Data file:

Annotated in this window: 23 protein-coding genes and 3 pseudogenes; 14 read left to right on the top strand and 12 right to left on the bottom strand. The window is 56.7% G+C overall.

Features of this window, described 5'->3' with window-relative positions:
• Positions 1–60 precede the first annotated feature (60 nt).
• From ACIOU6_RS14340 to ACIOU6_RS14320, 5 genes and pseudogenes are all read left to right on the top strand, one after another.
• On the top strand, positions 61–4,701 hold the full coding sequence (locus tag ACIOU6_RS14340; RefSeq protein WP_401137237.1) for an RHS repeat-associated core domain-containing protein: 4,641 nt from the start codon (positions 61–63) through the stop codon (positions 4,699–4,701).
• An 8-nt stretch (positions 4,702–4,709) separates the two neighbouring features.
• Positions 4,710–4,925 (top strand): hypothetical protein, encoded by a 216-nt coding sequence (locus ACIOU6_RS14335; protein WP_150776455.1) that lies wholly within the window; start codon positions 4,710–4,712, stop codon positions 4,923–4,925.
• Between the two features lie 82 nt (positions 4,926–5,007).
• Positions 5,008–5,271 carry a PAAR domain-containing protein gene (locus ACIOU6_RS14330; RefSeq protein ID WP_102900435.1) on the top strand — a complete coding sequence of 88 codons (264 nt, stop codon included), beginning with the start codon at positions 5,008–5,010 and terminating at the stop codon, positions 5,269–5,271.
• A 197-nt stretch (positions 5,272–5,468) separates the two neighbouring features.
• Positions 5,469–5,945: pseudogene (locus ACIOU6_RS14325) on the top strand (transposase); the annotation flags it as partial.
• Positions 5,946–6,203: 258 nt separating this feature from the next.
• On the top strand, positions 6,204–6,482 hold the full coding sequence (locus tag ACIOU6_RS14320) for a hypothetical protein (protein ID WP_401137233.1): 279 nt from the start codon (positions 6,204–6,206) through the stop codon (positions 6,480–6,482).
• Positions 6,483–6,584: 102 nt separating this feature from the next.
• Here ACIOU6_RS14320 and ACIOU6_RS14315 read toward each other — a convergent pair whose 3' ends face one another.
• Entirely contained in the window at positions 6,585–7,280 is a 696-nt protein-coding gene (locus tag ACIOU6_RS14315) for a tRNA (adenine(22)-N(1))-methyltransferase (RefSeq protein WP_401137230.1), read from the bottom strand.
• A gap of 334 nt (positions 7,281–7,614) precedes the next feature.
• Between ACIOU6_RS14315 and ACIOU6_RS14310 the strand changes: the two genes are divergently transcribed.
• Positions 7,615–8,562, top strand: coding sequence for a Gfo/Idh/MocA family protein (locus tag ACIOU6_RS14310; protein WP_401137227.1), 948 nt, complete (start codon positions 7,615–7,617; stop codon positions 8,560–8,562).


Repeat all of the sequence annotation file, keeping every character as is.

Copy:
Annotated in this window: 23 protein-coding genes and 3 pseudogenes; 14 read left to right on the top strand and 12 right to left on the bottom strand. The window is 56.7% G+C overall.

Features of this window, described 5'->3' with window-relative positions:
• Positions 1–60 precede the first annotated feature (60 nt).
• From ACIOU6_RS14340 to ACIOU6_RS14320, 5 genes and pseudogenes are all read left to right on the top strand, one after another.
• On the top strand, positions 61–4,701 hold the full coding sequence (locus tag ACIOU6_RS14340; RefSeq protein WP_401137237.1) for an RHS repeat-associated core domain-containing protein: 4,641 nt from the start codon (positions 61–63) through the stop codon (positions 4,699–4,701).
• An 8-nt stretch (positions 4,702–4,709) separates the two neighbouring features.
• Positions 4,710–4,925 (top strand): hypothetical protein, encoded by a 216-nt coding sequence (locus ACIOU6_RS14335; protein WP_150776455.1) that lies wholly within the window; start codon positions 4,710–4,712, stop codon positions 4,923–4,925.
• Between the two features lie 82 nt (positions 4,926–5,007).
• Positions 5,008–5,271 carry a PAAR domain-containing protein gene (locus ACIOU6_RS14330; RefSeq protein ID WP_102900435.1) on the top strand — a complete coding sequence of 88 codons (264 nt, stop codon included), beginning with the start codon at positions 5,008–5,010 and terminating at the stop codon, positions 5,269–5,271.
• A 197-nt stretch (positions 5,272–5,468) separates the two neighbouring features.
• Positions 5,469–5,945: pseudogene (locus ACIOU6_RS14325) on the top strand (transposase); the annotation flags it as partial.
• Positions 5,946–6,203: 258 nt separating this feature from the next.
• On the top strand, positions 6,204–6,482 hold the full coding sequence (locus tag ACIOU6_RS14320) for a hypothetical protein (protein ID WP_401137233.1): 279 nt from the start codon (positions 6,204–6,206) through the stop codon (positions 6,480–6,482).
• Positions 6,483–6,584: 102 nt separating this feature from the next.
• Here ACIOU6_RS14320 and ACIOU6_RS14315 read toward each other — a convergent pair whose 3' ends face one another.
• Entirely contained in the window at positions 6,585–7,280 is a 696-nt protein-coding gene (locus tag ACIOU6_RS14315) for a tRNA (adenine(22)-N(1))-methyltransferase (RefSeq protein WP_401137230.1), read from the bottom strand.
• A gap of 334 nt (positions 7,281–7,614) precedes the next feature.
• Between ACIOU6_RS14315 and ACIOU6_RS14310 the strand changes: the two genes are divergently transcribed.
• Positions 7,615–8,562, top strand: coding sequence for a Gfo/Idh/MocA family protein (locus tag ACIOU6_RS14310; protein WP_401137227.1), 948 nt, complete (start codon positions 7,615–7,617; stop codon positions 8,560–8,562).